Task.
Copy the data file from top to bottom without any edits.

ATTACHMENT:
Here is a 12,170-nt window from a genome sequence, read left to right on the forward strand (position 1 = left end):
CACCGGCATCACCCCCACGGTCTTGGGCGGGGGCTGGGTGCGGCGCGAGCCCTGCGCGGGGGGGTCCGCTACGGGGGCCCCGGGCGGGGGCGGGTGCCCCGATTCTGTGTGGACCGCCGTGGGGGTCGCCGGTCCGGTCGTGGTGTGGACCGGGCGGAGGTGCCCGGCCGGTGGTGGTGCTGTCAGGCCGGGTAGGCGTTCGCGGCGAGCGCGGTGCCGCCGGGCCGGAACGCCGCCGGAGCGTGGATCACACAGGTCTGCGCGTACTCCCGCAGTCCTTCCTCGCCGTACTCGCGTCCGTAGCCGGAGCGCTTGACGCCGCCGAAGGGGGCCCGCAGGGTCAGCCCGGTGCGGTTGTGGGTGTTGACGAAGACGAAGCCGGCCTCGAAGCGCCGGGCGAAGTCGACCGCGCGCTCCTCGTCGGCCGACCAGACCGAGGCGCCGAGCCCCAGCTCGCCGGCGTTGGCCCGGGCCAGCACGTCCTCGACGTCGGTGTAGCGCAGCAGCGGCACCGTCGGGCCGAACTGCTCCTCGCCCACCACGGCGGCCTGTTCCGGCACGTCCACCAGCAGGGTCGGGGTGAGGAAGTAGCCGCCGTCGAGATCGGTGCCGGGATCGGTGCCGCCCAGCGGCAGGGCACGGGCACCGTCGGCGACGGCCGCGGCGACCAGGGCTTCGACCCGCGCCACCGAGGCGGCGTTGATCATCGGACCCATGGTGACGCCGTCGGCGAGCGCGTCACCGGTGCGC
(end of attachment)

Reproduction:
Here is a 12,170-nt window from a genome sequence, read left to right on the forward strand (position 1 = left end):
CACCGGCATCACCCCCACGGTCTTGGGCGGGGGCTGGGTGCGGCGCGAGCCCTGCGCGGGGGGGTCCGCTACGGGGGCCCCGGGCGGGGGCGGGTGCCCCGATTCTGTGTGGACCGCCGTGGGGGTCGCCGGTCCGGTCGTGGTGTGGACCGGGCGGAGGTGCCCGGCCGGTGGTGGTGCTGTCAGGCCGGGTAGGCGTTCGCGGCGAGCGCGGTGCCGCCGGGCCGGAACGCCGCCGGAGCGTGGATCACACAGGTCTGCGCGTACTCCCGCAGTCCTTCCTCGCCGTACTCGCGTCCGTAGCCGGAGCGCTTGACGCCGCCGAAGGGGGCCCGCAGGGTCAGCCCGGTGCGGTTGTGGGTGTTGACGAAGACGAAGCCGGCCTCGAAGCGCCGGGCGAAGTCGACCGCGCGCTCCTCGTCGGCCGACCAGACCGAGGCGCCGAGCCCCAGCTCGCCGGCGTTGGCCCGGGCCAGCACGTCCTCGACGTCGGTGTAGCGCAGCAGCGGCACCGTCGGGCCGAACTGCTCCTCGCCCACCACGGCGGCCTGTTCCGGCACGTCCACCAGCAGGGTCGGGGTGAGGAAGTAGCCGCCGTCGAGATCGGTGCCGGGATCGGTGCCGCCCAGCGGCAGGGCACGGGCACCGTCGGCGACGGCCGCGGCGACCAGGGCTTCGACCCGCGCCACCGAGGCGGCGTTGATCATCGGACCCATGGTGACGCCGTCGGCGAGCGCGTCACCGGTGCGC